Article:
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Article

Release and Biomethylation of Antimony in Shooting Range Soils upon Flooding

1
Institute of Geography, Universität Bern, Hallerstrasse 12, 3012 Bern, Switzerland
2
Institute of Geography and Geoecology, Karlsruhe Institute of Technology (KIT), Reinhard-Baumeister-Platz 1, 76131 Karlsruhe, Germany
*
Author to whom correspondence should be addressed.
Soil Syst. 2018, 2(2), 34; https://doi.org/10.3390/soilsystems2020034
Received: 29 March 2018 / Revised: 28 May 2018 / Accepted: 1 June 2018 / Published: 5 June 2018
(This article belongs to the Special Issue Soil Processes Controlling Contaminant Dynamics)

Abstract

:
Antimony (Sb) is an understudied pollutant with potentially toxic effects at particularly low concentrations. The fate of Sb in the environment is complicated because of its many chemical forms at varying oxidation states. Here, we validated an extraction method and an analytical technique to quantify inorganic and methylated Sb in bulk soil and soil solution. We identified and quantified trimethylantimony (TMSb) in shooting range soils for the first time, up to a concentration of 1.35 mg kg−1. Then, we evaluated the release of Sb species from soil to soil solution as well as the influence of manure addition upon flooding in an incubation experiment with fresh soils from shooting ranges. This incubation experiment showed an immediate and exhaustive Sb release into the soil solution (within 6 h), reaching over 3000 μg L−1 for one site, followed by a sharp decline and again a slow increase at the end of the incubation in Sb concentrations in the soil solution for two of the three sites. TMSb was also formed in the soil solution after 4 to 10 days. High dissolved organic carbon (DOC) concentrations and the dissolution of Fe- and Mn-(oxy-)hydroxides were the main drivers of Sb release, while the addition of organic matter (OM) drove TMSb formation.

Graphical Abstract

1. Introduction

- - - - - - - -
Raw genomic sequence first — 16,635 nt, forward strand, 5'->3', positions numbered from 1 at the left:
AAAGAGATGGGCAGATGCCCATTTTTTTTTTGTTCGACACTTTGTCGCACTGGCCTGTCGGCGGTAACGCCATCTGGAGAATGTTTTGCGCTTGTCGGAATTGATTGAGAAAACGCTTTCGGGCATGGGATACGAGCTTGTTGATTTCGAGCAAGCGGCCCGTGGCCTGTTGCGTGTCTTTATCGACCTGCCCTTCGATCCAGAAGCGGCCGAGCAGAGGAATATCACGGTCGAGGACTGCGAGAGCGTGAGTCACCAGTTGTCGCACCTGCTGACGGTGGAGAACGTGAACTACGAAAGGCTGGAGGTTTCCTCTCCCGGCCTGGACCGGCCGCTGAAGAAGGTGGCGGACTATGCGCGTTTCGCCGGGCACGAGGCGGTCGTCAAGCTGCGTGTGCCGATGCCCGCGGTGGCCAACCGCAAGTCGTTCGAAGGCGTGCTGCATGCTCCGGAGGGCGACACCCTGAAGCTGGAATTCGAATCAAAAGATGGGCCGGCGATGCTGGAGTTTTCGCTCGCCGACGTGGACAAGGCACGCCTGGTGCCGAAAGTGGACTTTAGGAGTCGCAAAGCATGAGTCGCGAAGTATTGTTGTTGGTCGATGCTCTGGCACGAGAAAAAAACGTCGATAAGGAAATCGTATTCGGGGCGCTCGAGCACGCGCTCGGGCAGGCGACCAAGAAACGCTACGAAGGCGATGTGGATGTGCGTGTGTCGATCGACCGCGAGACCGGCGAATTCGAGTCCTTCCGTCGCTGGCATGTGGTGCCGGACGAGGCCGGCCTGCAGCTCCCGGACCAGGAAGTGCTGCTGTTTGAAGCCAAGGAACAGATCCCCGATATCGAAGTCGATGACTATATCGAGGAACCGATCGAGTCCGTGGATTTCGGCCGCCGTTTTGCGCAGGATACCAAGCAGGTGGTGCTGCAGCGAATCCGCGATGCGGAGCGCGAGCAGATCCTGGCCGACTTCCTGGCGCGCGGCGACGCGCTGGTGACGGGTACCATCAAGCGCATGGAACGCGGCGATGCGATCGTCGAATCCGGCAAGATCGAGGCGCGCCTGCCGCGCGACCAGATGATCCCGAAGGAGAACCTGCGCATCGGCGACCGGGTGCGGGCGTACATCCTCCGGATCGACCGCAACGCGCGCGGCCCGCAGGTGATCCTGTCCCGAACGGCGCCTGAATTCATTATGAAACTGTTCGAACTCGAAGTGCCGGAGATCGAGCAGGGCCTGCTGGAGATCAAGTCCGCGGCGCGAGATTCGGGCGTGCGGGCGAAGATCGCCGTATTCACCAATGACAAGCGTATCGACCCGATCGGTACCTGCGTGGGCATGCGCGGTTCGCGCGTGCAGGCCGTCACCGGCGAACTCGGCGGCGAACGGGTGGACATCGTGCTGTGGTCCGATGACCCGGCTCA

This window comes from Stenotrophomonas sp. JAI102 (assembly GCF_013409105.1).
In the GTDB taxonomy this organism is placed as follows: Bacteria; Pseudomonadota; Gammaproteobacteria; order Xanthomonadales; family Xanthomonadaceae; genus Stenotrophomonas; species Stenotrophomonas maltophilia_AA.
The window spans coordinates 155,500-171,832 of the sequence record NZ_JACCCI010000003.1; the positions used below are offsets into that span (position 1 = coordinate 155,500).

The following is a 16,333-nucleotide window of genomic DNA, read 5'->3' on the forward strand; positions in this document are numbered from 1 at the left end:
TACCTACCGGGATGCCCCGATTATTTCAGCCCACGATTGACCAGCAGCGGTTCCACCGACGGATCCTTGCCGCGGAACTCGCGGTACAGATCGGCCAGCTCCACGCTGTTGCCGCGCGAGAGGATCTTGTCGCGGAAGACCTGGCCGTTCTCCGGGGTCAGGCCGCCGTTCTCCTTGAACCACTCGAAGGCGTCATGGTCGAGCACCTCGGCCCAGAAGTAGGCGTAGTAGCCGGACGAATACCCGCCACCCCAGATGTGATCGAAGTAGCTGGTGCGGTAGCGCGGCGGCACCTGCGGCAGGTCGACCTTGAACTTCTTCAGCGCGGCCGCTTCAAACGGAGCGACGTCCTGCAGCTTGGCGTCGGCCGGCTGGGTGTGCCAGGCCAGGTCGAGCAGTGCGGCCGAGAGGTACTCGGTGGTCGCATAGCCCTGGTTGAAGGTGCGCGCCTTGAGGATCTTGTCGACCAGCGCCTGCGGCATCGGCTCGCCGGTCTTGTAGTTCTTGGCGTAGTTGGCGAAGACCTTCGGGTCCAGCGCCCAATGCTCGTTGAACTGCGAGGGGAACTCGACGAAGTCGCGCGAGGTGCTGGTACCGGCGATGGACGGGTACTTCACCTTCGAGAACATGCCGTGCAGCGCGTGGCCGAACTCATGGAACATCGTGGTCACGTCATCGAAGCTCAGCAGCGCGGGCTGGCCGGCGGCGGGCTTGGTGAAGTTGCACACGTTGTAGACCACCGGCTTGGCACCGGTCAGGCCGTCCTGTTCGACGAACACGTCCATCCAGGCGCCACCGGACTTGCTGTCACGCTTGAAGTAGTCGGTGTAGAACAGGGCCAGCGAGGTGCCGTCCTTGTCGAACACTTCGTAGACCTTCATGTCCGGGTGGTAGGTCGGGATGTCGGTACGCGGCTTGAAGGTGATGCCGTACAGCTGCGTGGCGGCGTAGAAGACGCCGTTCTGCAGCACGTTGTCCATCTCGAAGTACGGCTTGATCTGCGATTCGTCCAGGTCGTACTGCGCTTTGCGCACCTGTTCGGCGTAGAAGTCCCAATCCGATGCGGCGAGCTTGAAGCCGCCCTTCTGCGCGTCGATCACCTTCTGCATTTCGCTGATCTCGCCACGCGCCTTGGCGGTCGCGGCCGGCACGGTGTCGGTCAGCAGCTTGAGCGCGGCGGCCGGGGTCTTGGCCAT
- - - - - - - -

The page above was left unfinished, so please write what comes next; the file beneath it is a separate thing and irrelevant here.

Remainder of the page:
Strongly elevated antimony (Sb) concentrations, caused by recent human activities and the associated increased exposure of biota, have recently come into the focus of public interest. Sb is now considered a pollutant of primary concern by the Council of the European Communities and the US Environmental Protection Agency [1,2]. Global consumption of Sb was estimated to be about 188,000 tons in 2016, owing primarily to an increased use of flame retardants and heat stabilizers for plastics. Because of its compatibility with lead (Pb), Sb is also used as a hardening agent in batteries and ammunition [3]. Sb in shooting range soils can pose an environmental risk, since the weathering of bullets will gradually release Sb into the environment [4]. Furthermore, mining activities of Sb are a major source of soil contamination in Sb-producing countries [5]. Unfortunately, compared to other pollutants, such as arsenic (As) and mercury (Hg), Sb is much less studied. Nonetheless, it can be more mobile than other pollutants such as As and Pb [6,7]. Recent studies even show that Sb mobility in soils was underestimated in early studies, especially in contaminated areas [8,9,10,11,12]. This lack of knowledge is attributable to the fact that Sb is a redox-sensitive element with a complex biogeochemical cycle. Sb(III) and Sb(V) are the two forms that are mostly found in the environment. Sb(V) is the predominant and stable species in oxic systems, while Sb(III) is predominant under reducing conditions [13], although recent work shows that in contaminated sites, even under reducing conditions, Sb(V) can be dominant, because of thermodynamic constraints of the conversion of Sb(V) to Sb(III) [14]. In soils, Sb(III) is reported to be less mobile because of the immediate sorption onto iron (Fe), manganese (Mn), or aluminum (Al) (oxy-)hydroxides [15,16,17]. However, both Sb species bind to Fe- and Mn-(oxy-)hydroxides [15,18]. Since Fe- and Mn-(oxy-)hydroxides are widespread in soils of all climate zones [19], a low Sb mobility is expected under aerobic conditions [20]. This entails that under waterlogged (anoxic, reduced) conditions, Sb might be released by reductive dissolution of Fe- and Mn-(oxy-)hydroxides. However, anoxic conditions can also lead to the reduction of Sb(V) to Sb(III), in spite of the above-mentioned restrictions, and to precipitation and adsorption processes [21]. Hockmann and Schulin [22] showed a reduced sorption capacity of Sb onto Fe (oxy-)hydroxides when Sb(V) is added together with dissolved organic carbon (DOC), although the effects were less pronounced when Sb(V) was allowed to equilibrate with the Fe-(oxy-)hydroxides before the addition of DOC. Heier et al. [23] found a close correlation between Sb and DOC concentrations in soil solution of a contaminated peatland area in Norway. Furthermore, if the sorption of Sb is controlled by the metal (oxy-)hydroxide surfaces, other components competing for binding sites, such as DOC, can enhance Sb mobility [22]. The sorption to solid organic matter (OM) [24] and clay minerals [16] is hypothesized to play only a minor role in the retention of Sb in soils. Nonetheless, several recent studies have highlighted the fact that Sb can be mobilized in surface waters, even under oxic conditions [14,25,26,27].